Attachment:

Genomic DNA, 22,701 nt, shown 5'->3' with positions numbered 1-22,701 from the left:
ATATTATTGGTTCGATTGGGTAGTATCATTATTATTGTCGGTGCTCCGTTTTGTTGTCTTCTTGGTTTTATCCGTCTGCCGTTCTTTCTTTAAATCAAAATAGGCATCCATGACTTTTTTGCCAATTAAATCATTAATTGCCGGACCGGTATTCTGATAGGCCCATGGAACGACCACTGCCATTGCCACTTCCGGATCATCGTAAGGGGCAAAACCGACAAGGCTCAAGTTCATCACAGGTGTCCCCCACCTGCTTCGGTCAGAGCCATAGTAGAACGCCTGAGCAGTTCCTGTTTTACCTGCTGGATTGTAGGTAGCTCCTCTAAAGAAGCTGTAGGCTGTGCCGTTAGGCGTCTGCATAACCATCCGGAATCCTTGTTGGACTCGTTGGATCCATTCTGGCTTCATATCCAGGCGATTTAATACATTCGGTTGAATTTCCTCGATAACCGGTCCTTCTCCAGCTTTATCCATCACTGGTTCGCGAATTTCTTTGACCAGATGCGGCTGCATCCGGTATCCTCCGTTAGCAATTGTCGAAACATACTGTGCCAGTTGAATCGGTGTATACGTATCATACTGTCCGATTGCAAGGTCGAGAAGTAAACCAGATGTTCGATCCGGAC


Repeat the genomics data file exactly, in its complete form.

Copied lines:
Genomic DNA, 22,701 nt, shown 5'->3' with positions numbered 1-22,701 from the left:
ATATTATTGGTTCGATTGGGTAGTATCATTATTATTGTCGGTGCTCCGTTTTGTTGTCTTCTTGGTTTTATCCGTCTGCCGTTCTTTCTTTAAATCAAAATAGGCATCCATGACTTTTTTGCCAATTAAATCATTAATTGCCGGACCGGTATTCTGATAGGCCCATGGAACGACCACTGCCATTGCCACTTCCGGATCATCGTAAGGGGCAAAACCGACAAGGCTCAAGTTCATCACAGGTGTCCCCCACCTGCTTCGGTCAGAGCCATAGTAGAACGCCTGAGCAGTTCCTGTTTTACCTGCTGGATTGTAGGTAGCTCCTCTAAAGAAGCTGTAGGCTGTGCCGTTAGGCGTCTGCATAACCATCCGGAATCCTTGTTGGACTCGTTGGATCCATTCTGGCTTCATATCCAGGCGATTTAATACATTCGGTTGAATTTCCTCGATAACCGGTCCTTCTCCAGCTTTATCCATCACTGGTTCGCGAATTTCTTTGACCAGATGCGGCTGCATCCGGTATCCTCCGTTAGCAATTGTCGAAACATACTGTGCCAGTTGAATCGGTGTATACGTATCATACTGTCCGATTGCAAGGTCGAGAAGTAAACCAGATGTTCGATCCGGAC